As you move around this land of hops and barley, don’t forget to pop into your nearest Oddbins. Each one has different local beers specific to them. So you might find Tempest's World of Pain in Scotland, Bristol Beer Factory's Bête Noir in Clifton, Moncada Brewery’s Summer Ale in London, a Quantum Brewery collaboration with Black Isle Brewery in our Chorlton shop or something from Old Dairy Brewery in our Tunbridge Wells branch. Wherever you are, a local beer will give you a good portion of national pride.

    That's all from us. Until next time, keep flying the flag.


    In this issue of Oddnews we might come across like a right bunch of bankers. We’ll be investing in futures, looking at past trends and talking about exclusivity and a new collaboration. So with no further ado let’s shake the tree for low hanging fruit and get down to business…

    Investing in Futures
    Antoine Remy Champagnes from £27 a bottle

    Investing in the future currently involves scrimping, saving, nodding as the bank manager baffles you with jargon about tiny percentages, filling out tedious forms and very little by way of fun. And after all that there’s barely a modicum of return, let alone anything worth cracking open the fizz for. But we have an alternative way of investing in the future and this way is far more fun as it starts with the Champagne…

    Bernard Remy bought his first vineyard in 1968. Through hard graft he gradually increased it to about the size of ten football pitches, which is still pretty small, before passing it on to his son Rudy. Rudy now makes two boutique Champagnes under his two year old son’s name, because he sees these wines as their future and baby Antoine as the heir to the throne. The zippy, limey and floral Antoine Remy Brut (£27) and the raspberry sorbet, cherry blossom and fresh cream infused Antoine Remy Rosé (£30) are exclusive to Oddbins and presently only available through our website. These Champagnes are one in the eye for the big brands and with each wonderful sip you’ll be investing in little Antoine and Champagne’s future.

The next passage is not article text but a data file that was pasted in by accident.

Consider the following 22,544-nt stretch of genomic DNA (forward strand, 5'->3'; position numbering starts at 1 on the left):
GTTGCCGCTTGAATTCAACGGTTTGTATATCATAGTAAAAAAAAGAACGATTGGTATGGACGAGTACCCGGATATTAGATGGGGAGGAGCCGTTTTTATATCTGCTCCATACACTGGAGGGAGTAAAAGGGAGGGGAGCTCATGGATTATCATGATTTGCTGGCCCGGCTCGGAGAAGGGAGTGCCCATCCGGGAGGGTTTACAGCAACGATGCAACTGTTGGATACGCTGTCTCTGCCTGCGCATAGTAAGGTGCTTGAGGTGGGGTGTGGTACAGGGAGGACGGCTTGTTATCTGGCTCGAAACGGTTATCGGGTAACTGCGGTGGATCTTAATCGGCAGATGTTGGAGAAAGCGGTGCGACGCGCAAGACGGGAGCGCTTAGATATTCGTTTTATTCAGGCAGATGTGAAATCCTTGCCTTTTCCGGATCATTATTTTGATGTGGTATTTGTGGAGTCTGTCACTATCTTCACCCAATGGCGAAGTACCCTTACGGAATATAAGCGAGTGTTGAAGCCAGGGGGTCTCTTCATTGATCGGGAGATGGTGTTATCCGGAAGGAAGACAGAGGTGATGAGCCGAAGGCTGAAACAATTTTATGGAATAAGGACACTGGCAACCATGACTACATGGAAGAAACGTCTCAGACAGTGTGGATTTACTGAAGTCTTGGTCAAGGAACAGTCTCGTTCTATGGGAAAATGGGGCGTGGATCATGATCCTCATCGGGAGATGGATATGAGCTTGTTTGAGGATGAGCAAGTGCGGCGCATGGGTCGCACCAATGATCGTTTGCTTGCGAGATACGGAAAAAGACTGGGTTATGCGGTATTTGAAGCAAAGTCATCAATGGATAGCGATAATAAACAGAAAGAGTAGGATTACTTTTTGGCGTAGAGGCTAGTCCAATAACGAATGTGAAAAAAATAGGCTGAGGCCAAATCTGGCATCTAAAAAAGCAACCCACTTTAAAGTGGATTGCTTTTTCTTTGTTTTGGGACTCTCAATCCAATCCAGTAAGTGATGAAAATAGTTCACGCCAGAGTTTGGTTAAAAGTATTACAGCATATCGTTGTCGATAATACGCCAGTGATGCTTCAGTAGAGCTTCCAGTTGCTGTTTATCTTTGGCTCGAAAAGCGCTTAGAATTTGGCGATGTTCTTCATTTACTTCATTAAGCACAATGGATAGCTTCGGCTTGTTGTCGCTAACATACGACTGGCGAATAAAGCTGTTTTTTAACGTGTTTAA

Further Exclusivity
    Taittinger Vintage down to £39 a bottle

    Web exclusive Champagnes not enough for you? Oh, you want more do you? You’ll want the moon on a stick next. Well luckily we love you, so here have a web exclusive offer of Taittinger 2004 Vintage down to the price of Taittinger Non Vintage. Taittinger 2004 Vintage was £52, but now just for you it’s only £39 while stocks last. If you don’t ask, you don’t get. Wait a minute you didn’t ask, man alive we’re good to you.

    A New Collaboration
    GQ Wine Club

    Oddbins have teamed up with our favourite mens’ magazine, the esteemed GQ, to launch a new GQ Wine Club. This month’s offering allows you to explore the joys of white Burgundy from the comfort of your own home and without having to learn that Frenchy lingo. The exclusive case features two bottles of Chablis (one Grand Cru), a Pouilly-Fuissé, a Corton-Charlemagne, a Puligny-Montrachet, a Saint-Véran and a saving of more than £25. Every bottle is produced by Dutchman Jean-Marie Guffens, who has made quite a name for himself with these Verget wines. They are not available to buy through our shops, so please click here to find out more. We expect these to be more popular than Bradley Wiggins on a tandem with the Queen, you've been warned.

    Learning from the Past
    Summer White Wines from £6.25

    We Brits love to resurrect the past. If you want proof you only have to look at the resurgence of offal on posh restaurant menus, the return of skinny jeans, high-tops and electro, how often Kate gets compared to Diana or the fact that we mercilessly roll out Paul McCartney to butcher Hey Jude at every national event going.

    Here at Oddbins we’ve decided to do the same with wine. That’s why all our top tips at the moment are trips down memory lane. This summer we recommend getting yourself a seriously grown up German Riesling or sampling the gloriously refreshing delights of some blasts from the past like Soave, Muscadet and Vinho Verde. Or finally why not wind the clock back on alcohol levels by trying our stupidly wonderful 10.5% Longview Red Bucket White. It comes from Macclesfield, honestly, and it tastes like pure bottled summer. Have you forgotten just how good the past tasted?

    That’s all from us, until we touch base again.